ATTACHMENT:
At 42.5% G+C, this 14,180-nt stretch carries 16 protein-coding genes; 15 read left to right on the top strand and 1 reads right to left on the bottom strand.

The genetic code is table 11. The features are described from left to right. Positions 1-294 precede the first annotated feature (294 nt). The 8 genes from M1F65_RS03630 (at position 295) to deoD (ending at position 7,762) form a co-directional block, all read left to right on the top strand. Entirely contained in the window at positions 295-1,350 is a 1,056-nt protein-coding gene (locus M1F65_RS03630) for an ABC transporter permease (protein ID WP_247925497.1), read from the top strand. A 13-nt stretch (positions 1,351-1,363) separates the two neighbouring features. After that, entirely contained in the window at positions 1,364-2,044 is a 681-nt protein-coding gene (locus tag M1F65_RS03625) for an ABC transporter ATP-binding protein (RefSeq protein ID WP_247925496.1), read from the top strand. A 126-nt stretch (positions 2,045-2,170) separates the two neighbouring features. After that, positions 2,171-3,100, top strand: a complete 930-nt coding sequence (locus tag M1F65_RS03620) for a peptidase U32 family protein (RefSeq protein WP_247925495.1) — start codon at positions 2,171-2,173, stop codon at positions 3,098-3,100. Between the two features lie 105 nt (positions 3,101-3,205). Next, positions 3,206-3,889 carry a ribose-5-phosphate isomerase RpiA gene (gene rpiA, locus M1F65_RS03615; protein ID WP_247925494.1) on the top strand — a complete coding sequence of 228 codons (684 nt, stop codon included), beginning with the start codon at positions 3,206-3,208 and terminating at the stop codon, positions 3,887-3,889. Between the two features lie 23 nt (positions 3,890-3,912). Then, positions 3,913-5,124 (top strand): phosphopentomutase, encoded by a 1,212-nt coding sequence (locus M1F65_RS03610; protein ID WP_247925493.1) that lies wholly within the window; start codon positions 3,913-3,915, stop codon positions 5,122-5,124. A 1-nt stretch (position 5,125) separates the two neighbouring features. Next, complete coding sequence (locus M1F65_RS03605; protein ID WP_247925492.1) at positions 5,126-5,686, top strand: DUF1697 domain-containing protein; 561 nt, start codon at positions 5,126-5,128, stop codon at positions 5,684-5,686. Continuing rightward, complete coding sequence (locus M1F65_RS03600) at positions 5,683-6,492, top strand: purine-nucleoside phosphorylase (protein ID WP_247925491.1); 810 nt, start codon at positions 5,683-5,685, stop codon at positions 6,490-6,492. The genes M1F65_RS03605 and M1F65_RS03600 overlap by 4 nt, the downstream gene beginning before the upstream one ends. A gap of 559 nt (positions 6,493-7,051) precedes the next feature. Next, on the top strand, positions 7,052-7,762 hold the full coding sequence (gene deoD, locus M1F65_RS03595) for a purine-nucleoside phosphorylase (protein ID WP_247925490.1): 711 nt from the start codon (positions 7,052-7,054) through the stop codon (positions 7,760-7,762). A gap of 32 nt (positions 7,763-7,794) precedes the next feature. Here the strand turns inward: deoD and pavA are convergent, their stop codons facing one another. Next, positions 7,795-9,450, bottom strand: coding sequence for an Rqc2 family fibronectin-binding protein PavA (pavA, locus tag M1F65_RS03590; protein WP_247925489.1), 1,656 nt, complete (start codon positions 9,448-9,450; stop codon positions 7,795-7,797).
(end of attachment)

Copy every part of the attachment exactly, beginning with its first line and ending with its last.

At 42.5% G+C, this 14,180-nt stretch carries 16 protein-coding genes; 15 read left to right on the top strand and 1 reads right to left on the bottom strand.

The genetic code is table 11. The features are described from left to right. Positions 1-294 precede the first annotated feature (294 nt). The 8 genes from M1F65_RS03630 (at position 295) to deoD (ending at position 7,762) form a co-directional block, all read left to right on the top strand. Entirely contained in the window at positions 295-1,350 is a 1,056-nt protein-coding gene (locus M1F65_RS03630) for an ABC transporter permease (protein ID WP_247925497.1), read from the top strand. A 13-nt stretch (positions 1,351-1,363) separates the two neighbouring features. After that, entirely contained in the window at positions 1,364-2,044 is a 681-nt protein-coding gene (locus tag M1F65_RS03625) for an ABC transporter ATP-binding protein (RefSeq protein ID WP_247925496.1), read from the top strand. A 126-nt stretch (positions 2,045-2,170) separates the two neighbouring features. After that, positions 2,171-3,100, top strand: a complete 930-nt coding sequence (locus tag M1F65_RS03620) for a peptidase U32 family protein (RefSeq protein WP_247925495.1) — start codon at positions 2,171-2,173, stop codon at positions 3,098-3,100. Between the two features lie 105 nt (positions 3,101-3,205). Next, positions 3,206-3,889 carry a ribose-5-phosphate isomerase RpiA gene (gene rpiA, locus M1F65_RS03615; protein ID WP_247925494.1) on the top strand — a complete coding sequence of 228 codons (684 nt, stop codon included), beginning with the start codon at positions 3,206-3,208 and terminating at the stop codon, positions 3,887-3,889. Between the two features lie 23 nt (positions 3,890-3,912). Then, positions 3,913-5,124 (top strand): phosphopentomutase, encoded by a 1,212-nt coding sequence (locus M1F65_RS03610; protein ID WP_247925493.1) that lies wholly within the window; start codon positions 3,913-3,915, stop codon positions 5,122-5,124. A 1-nt stretch (position 5,125) separates the two neighbouring features. Next, complete coding sequence (locus M1F65_RS03605; protein ID WP_247925492.1) at positions 5,126-5,686, top strand: DUF1697 domain-containing protein; 561 nt, start codon at positions 5,126-5,128, stop codon at positions 5,684-5,686. Continuing rightward, complete coding sequence (locus M1F65_RS03600) at positions 5,683-6,492, top strand: purine-nucleoside phosphorylase (protein ID WP_247925491.1); 810 nt, start codon at positions 5,683-5,685, stop codon at positions 6,490-6,492. The genes M1F65_RS03605 and M1F65_RS03600 overlap by 4 nt, the downstream gene beginning before the upstream one ends. A gap of 559 nt (positions 6,493-7,051) precedes the next feature. Next, on the top strand, positions 7,052-7,762 hold the full coding sequence (gene deoD, locus M1F65_RS03595) for a purine-nucleoside phosphorylase (protein ID WP_247925490.1): 711 nt from the start codon (positions 7,052-7,054) through the stop codon (positions 7,760-7,762). A gap of 32 nt (positions 7,763-7,794) precedes the next feature. Here the strand turns inward: deoD and pavA are convergent, their stop codons facing one another. Next, positions 7,795-9,450, bottom strand: coding sequence for an Rqc2 family fibronectin-binding protein PavA (pavA, locus tag M1F65_RS03590; protein WP_247925489.1), 1,656 nt, complete (start codon positions 9,448-9,450; stop codon positions 7,795-7,797).